His retirement from sailing marked the opening of a new opportunity for Orange Coast College students. When Roy E. Disney handed over his 86-foot yacht, the Pyewacket, as a donation to OCC’s Sailing and Seamanship program in April 2006, he gave new sailors a chance to raise their skill level, others a shot at the most complex boat around, and some an opportunity they’d never have again. “There’s just many, many techniques to sailing a big powerful boat like that correctly,” said Brad Avery, director of OCC’s marine programs.
NEWS
May 23, 2005
Rick Devereux Despite an early start that required the boat to lose valuable time and turn around, the Roy Disney-owned boat Pyewacket finished second in both of Sunday's races to claim the overall Class 1 victory in the inaugural First Team Real Estate invitational regatta. "It's a great feeling [to win]," said Robbie Haines, Pyewacket's race program manager. "We were quite happy with how the crew performed this weekend." Pyewacket jumped the gun, along with fellow Class 1 boat Magnitute 80, in the second race Sunday, which gave Genuine Risk an advantage on its competitors.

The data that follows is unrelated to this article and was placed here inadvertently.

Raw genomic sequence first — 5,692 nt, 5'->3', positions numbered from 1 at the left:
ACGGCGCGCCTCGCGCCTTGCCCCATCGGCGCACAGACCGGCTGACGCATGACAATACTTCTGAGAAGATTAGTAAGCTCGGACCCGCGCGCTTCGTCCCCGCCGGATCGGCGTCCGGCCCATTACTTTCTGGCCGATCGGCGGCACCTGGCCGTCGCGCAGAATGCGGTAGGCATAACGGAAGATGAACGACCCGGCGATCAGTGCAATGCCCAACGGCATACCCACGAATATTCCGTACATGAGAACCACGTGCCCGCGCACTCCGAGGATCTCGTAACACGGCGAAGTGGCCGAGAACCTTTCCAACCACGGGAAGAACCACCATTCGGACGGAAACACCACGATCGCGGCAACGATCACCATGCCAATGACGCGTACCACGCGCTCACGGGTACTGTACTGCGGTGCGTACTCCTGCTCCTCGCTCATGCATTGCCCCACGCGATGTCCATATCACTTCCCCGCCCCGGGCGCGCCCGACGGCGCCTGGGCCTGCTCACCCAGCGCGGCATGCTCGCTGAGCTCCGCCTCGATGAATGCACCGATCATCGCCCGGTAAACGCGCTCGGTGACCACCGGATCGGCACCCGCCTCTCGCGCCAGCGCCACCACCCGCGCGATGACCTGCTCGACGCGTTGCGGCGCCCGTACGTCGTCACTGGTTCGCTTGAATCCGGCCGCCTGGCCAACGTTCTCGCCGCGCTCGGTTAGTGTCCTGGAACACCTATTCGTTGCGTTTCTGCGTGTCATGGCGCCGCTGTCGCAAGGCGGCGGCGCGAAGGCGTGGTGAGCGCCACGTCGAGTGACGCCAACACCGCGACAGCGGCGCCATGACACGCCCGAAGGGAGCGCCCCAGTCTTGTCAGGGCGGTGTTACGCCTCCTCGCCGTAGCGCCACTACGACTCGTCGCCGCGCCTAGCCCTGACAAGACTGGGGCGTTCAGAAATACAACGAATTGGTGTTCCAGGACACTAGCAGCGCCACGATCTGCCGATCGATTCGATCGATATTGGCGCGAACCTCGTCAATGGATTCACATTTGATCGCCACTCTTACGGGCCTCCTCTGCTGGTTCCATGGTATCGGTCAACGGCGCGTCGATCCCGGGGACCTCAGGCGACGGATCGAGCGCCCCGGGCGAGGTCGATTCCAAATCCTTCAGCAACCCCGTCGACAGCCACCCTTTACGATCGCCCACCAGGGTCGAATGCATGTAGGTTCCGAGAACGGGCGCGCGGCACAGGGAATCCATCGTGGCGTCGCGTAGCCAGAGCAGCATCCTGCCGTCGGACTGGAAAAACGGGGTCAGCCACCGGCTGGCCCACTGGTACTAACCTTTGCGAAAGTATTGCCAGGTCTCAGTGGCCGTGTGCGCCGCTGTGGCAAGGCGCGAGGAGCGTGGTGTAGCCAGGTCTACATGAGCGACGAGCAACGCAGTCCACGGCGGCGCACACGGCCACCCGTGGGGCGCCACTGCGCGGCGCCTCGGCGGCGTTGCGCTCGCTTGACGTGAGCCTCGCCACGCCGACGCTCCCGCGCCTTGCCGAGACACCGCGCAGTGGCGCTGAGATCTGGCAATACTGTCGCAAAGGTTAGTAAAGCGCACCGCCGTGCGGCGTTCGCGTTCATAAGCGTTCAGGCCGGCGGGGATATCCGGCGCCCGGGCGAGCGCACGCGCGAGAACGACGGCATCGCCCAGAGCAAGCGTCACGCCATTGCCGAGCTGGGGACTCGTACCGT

NEWS
By: Jim Carnett | September 6, 2005
Excitement abounds on Orange Coast College's campus. In recent months, the college has been the beneficiary of two unprecedented and spectacular gifts valued at more than $8 million. In May, the college's renowned School of Sailing and Seamanship was given Kialoa III, the legendary 80-foot maxi yacht that dominated offshore racing in the 1970s. The boat was donated to the college by its owner, John B. "Jim" Kilroy of Marina del Rey. Kialoa III is valued at $1 million.
SPORTS
By Soraya Nadia McDonald | July 9, 2007
LONG BEACH — At last. It's here, the day Roy E. Disney has been waiting for since July 22, 2005, when Hasso Plattner's Morning Glory trounced his record in the Transpacific Yacht Race. OK, it's not quite here. Today marks the first day of the 44th Transpac, one of oldest and longest ocean races in the world, which runs from Los Angeles to Honolulu. However, Disney and his boat, Pyewacket, won't leave Rainbow Harbor until Sunday, when the biggest, fastest boats entered in the regatta begin their trips.
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NEWS
By Brad Avery, Special to the Daily Pilot | February 15, 2011